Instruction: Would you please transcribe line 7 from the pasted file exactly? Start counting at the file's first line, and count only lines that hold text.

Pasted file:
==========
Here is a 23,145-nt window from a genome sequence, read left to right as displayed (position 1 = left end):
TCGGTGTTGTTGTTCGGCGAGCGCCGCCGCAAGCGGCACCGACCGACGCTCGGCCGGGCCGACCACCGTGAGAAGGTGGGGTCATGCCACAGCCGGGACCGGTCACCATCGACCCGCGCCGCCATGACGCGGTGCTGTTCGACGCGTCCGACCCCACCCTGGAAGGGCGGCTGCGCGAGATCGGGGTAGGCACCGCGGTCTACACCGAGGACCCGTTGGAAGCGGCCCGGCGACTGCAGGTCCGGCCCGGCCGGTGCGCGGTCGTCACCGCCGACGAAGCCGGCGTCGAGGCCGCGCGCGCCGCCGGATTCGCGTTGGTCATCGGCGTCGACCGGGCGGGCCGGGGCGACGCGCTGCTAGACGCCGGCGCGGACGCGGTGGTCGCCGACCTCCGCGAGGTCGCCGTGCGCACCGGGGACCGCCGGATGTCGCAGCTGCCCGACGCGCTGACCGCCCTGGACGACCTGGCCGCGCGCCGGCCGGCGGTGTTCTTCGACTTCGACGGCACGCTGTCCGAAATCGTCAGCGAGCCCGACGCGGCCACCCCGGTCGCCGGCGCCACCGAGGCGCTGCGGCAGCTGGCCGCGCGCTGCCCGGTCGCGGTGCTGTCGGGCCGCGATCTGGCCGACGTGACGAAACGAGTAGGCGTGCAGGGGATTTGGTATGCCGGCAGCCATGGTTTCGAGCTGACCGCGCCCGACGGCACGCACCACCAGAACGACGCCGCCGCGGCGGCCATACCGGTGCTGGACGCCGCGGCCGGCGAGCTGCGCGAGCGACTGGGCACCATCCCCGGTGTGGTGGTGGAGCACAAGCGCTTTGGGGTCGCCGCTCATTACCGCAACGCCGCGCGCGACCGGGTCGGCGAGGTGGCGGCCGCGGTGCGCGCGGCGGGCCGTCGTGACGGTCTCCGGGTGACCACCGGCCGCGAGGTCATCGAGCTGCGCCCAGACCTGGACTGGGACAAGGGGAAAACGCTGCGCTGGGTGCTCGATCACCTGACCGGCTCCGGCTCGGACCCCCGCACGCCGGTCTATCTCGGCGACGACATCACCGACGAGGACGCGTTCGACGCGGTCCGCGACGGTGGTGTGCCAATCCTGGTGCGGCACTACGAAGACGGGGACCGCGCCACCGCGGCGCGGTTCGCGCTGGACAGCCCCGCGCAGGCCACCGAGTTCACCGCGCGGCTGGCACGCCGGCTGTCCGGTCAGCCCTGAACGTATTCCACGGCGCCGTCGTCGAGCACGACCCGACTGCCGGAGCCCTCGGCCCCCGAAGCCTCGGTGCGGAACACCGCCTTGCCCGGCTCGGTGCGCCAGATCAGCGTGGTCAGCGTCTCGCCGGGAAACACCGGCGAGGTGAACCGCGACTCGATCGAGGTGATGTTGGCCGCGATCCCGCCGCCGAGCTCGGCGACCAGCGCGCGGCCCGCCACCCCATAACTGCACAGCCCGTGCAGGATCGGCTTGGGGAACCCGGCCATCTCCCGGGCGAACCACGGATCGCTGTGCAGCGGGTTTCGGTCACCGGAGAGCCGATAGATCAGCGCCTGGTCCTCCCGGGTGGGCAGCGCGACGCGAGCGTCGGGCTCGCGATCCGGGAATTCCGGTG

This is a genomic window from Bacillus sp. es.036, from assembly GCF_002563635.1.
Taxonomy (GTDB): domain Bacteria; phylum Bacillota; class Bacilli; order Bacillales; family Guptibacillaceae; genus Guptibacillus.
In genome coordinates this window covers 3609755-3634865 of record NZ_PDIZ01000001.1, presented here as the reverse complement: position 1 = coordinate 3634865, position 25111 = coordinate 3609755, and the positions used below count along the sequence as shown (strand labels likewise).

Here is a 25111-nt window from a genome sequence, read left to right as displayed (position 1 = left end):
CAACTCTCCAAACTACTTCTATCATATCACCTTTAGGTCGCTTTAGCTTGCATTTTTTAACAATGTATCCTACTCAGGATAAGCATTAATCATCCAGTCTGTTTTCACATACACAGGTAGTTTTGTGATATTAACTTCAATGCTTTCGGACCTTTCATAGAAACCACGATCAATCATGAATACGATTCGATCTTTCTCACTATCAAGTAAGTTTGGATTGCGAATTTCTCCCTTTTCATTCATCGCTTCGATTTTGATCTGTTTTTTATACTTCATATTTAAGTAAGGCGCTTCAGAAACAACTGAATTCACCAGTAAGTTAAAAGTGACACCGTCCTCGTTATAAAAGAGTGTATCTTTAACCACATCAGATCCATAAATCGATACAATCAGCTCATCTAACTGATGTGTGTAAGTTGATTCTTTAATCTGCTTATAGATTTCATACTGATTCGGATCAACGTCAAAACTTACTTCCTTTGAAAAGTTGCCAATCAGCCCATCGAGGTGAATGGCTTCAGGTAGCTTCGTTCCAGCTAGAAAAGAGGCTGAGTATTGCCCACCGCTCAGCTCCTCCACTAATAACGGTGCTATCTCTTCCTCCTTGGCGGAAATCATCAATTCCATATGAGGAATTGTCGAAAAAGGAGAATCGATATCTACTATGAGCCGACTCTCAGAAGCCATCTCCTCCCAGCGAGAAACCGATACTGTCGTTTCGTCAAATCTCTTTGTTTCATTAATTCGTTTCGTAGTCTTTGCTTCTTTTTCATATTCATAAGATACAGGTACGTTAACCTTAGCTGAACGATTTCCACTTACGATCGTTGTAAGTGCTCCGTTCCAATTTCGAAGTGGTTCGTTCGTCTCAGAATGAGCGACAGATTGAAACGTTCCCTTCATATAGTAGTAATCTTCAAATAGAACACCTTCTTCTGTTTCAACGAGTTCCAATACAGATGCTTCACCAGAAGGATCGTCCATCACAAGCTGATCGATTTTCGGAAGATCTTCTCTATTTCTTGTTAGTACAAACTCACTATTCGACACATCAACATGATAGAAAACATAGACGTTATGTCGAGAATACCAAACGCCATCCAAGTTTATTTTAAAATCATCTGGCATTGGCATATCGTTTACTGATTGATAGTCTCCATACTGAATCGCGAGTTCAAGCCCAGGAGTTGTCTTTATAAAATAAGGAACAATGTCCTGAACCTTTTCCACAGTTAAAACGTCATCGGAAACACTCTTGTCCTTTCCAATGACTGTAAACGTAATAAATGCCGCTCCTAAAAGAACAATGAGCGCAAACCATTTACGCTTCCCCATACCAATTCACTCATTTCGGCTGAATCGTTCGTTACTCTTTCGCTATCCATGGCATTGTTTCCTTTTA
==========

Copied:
CAACTCTCCAAACTACTTCTATCATATCACCTTTAGGTCGCTTTAGCTTGCATTTTTTAACAATGTATCCTACTCAGGATAAGCATTAATCATCCAGTCTGTTTTCACATACACAGGTAGTTTTGTGATATTAACTTCAATGCTTTCGGACCTTTCATAGAAACCACGATCAATCATGAATACGATTCGATCTTTCTCACTATCAAGTAAGTTTGGATTGCGAATTTCTCCCTTTTCATTCATCGCTTCGATTTTGATCTGTTTTTTATACTTCATATTTAAGTAAGGCGCTTCAGAAACAACTGAATTCACCAGTAAGTTAAAAGTGACACCGTCCTCGTTATAAAAGAGTGTATCTTTAACCACATCAGATCCATAAATCGATACAATCAGCTCATCTAACTGATGTGTGTAAGTTGATTCTTTAATCTGCTTATAGATTTCATACTGATTCGGATCAACGTCAAAACTTACTTCCTTTGAAAAGTTGCCAATCAGCCCATCGAGGTGAATGGCTTCAGGTAGCTTCGTTCCAGCTAGAAAAGAGGCTGAGTATTGCCCACCGCTCAGCTCCTCCACTAATAACGGTGCTATCTCTTCCTCCTTGGCGGAAATCATCAATTCCATATGAGGAATTGTCGAAAAAGGAGAATCGATATCTACTATGAGCCGACTCTCAGAAGCCATCTCCTCCCAGCGAGAAACCGATACTGTCGTTTCGTCAAATCTCTTTGTTTCATTAATTCGTTTCGTAGTCTTTGCTTCTTTTTCATATTCATAAGATACAGGTACGTTAACCTTAGCTGAACGATTTCCACTTACGATCGTTGTAAGTGCTCCGTTCCAATTTCGAAGTGGTTCGTTCGTCTCAGAATGAGCGACAGATTGAAACGTTCCCTTCATATAGTAGTAATCTTCAAATAGAACACCTTCTTCTGTTTCAACGAGTTCCAATACAGATGCTTCACCAGAAGGATCGTCCATCACAAGCTGATCGATTTTCGGAAGATCTTCTCTATTTCTTGTTAGTACAAACTCACTATTCGACACATCAACATGATAGAAAACATAGACGTTATGTCGAGAATACCAAACGCCATCCAAGTTTATTTTAAAATCATCTGGCATTGGCATATCGTTTACTGATTGATAGTCTCCATACTGAATCGCGAGTTCAAGCCCAGGAGTTGTCTTTATAAAATAAGGAACAATGTCCTGAACCTTTTCCACAGTTAAAACGTCATCGGAAACACTCTTGTCCTTTCCAATGACTGTAAACGTAATAAATGCCGCTCCTAAAAGAACAATGAGCGCAAACCATTTACGCTTCCCCATACCAATTCACTCATTTCGGCTGAATCGTTCGTTACTCTTTCGCTATCCATGGCATTGTTTCCTTTTA